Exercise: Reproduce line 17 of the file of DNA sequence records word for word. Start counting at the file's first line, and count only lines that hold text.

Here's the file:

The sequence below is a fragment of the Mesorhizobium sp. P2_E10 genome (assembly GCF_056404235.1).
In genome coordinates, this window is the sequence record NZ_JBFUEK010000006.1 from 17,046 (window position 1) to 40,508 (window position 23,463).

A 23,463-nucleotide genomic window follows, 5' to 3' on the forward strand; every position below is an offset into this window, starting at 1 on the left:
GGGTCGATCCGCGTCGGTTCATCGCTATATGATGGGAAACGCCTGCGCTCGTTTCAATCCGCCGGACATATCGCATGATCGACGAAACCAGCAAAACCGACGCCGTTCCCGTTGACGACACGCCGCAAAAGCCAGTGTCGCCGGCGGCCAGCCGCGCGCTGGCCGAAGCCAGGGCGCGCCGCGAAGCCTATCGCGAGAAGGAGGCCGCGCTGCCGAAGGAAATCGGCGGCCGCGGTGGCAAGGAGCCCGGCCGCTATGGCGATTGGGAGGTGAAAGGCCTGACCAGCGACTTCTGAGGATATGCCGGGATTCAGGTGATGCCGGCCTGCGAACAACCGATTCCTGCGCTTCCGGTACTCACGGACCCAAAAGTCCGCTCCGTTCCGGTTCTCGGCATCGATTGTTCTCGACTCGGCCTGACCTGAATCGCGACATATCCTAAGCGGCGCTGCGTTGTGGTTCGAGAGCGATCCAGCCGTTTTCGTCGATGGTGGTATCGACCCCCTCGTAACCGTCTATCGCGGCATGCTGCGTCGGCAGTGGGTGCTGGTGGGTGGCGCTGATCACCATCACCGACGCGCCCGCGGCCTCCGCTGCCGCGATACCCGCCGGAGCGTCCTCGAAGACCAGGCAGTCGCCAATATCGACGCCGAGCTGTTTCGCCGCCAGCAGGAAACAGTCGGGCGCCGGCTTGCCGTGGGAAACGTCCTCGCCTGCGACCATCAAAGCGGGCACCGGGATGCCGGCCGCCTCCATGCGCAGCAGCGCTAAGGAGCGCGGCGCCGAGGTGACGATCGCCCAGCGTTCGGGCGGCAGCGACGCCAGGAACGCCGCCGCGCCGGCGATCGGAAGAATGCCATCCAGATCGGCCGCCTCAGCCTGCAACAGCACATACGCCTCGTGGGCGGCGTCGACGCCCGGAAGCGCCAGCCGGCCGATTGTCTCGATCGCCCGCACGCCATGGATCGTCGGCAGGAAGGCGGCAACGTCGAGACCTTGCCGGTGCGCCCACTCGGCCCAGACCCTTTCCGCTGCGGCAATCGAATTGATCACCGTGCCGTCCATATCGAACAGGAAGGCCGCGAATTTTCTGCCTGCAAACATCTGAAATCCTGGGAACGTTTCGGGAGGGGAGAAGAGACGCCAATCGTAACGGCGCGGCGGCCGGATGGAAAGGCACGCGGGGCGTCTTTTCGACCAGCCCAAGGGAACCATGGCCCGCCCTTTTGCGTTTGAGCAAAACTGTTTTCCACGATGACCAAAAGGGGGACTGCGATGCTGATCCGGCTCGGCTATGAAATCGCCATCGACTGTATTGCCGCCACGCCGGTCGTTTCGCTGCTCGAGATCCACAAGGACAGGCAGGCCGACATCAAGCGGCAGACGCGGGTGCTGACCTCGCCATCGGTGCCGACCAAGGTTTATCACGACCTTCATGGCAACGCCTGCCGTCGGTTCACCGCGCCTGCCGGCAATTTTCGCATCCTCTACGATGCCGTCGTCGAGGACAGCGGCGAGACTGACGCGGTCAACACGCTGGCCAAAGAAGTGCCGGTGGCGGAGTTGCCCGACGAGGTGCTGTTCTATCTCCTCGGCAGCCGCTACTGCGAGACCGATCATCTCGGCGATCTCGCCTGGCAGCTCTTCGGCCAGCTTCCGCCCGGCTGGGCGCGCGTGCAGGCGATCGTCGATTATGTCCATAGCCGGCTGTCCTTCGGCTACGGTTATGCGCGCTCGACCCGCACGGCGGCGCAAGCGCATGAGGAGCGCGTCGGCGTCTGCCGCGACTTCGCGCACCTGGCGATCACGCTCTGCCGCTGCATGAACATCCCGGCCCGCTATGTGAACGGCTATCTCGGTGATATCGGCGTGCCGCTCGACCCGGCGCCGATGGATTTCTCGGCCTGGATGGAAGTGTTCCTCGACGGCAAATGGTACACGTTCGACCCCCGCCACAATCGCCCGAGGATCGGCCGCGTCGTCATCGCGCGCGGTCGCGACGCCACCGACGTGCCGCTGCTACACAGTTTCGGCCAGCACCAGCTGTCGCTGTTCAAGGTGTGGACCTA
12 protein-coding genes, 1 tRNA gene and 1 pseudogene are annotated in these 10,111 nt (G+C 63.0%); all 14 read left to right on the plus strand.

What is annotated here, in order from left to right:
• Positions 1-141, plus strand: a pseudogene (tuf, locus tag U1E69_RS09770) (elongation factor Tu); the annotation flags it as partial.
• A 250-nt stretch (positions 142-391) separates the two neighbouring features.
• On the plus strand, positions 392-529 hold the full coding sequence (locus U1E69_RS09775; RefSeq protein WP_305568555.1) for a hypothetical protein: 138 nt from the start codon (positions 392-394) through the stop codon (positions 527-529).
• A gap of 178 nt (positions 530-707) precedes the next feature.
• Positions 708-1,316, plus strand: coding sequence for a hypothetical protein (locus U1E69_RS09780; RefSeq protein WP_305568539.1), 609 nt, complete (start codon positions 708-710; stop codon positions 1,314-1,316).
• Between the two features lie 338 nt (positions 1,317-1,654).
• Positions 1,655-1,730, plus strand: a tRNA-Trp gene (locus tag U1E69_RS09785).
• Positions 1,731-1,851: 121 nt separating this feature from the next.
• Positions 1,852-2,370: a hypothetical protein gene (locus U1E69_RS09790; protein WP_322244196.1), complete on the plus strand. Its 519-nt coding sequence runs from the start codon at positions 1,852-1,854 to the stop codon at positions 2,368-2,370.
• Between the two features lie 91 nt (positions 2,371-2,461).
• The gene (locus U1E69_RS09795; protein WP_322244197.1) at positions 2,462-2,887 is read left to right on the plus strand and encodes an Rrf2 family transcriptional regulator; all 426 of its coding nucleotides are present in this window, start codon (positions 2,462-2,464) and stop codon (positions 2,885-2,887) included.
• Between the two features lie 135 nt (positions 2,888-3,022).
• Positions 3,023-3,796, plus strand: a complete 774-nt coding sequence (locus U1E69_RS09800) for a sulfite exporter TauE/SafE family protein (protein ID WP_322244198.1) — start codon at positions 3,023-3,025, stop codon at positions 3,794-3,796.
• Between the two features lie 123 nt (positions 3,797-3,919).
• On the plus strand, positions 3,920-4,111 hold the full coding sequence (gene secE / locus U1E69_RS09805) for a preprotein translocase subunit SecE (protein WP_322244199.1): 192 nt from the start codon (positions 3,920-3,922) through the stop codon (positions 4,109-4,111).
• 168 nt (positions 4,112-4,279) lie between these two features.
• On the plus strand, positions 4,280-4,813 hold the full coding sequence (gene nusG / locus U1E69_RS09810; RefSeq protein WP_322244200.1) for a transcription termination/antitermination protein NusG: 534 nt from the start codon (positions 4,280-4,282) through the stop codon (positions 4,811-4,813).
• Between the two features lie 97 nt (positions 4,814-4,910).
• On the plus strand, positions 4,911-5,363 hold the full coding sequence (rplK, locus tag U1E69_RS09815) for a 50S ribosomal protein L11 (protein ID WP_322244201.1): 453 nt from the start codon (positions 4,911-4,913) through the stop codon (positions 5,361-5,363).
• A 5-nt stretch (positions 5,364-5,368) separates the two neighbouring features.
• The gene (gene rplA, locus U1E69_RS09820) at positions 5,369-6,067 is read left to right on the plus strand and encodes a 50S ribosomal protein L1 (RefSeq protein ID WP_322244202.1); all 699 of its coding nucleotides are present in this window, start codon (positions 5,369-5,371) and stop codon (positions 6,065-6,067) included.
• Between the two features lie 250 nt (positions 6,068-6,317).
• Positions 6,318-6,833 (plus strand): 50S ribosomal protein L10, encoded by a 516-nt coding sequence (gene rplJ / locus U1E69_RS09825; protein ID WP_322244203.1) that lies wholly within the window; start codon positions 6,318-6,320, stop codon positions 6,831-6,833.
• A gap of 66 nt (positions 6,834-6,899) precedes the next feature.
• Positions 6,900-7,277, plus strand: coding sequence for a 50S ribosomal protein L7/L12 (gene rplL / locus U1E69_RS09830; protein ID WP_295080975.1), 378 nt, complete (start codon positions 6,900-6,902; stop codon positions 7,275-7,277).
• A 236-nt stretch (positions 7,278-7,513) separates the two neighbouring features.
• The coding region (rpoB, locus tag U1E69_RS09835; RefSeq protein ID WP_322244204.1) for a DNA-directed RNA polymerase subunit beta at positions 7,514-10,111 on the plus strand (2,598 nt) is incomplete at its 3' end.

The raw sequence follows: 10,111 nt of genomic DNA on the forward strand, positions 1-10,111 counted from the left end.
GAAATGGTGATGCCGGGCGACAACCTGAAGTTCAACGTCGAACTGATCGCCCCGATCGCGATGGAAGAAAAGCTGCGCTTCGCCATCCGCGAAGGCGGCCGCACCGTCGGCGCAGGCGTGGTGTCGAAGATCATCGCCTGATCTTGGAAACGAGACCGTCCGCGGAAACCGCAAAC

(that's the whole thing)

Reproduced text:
• The gene (locus U1E69_RS09795; protein WP_322244197.1) at positions 2,462-2,887 is read left to right on the plus strand and encodes an Rrf2 family transcriptional regulator; all 426 of its coding nucleotides are present in this window, start codon (positions 2,462-2,464) and stop codon (positions 2,885-2,887) included.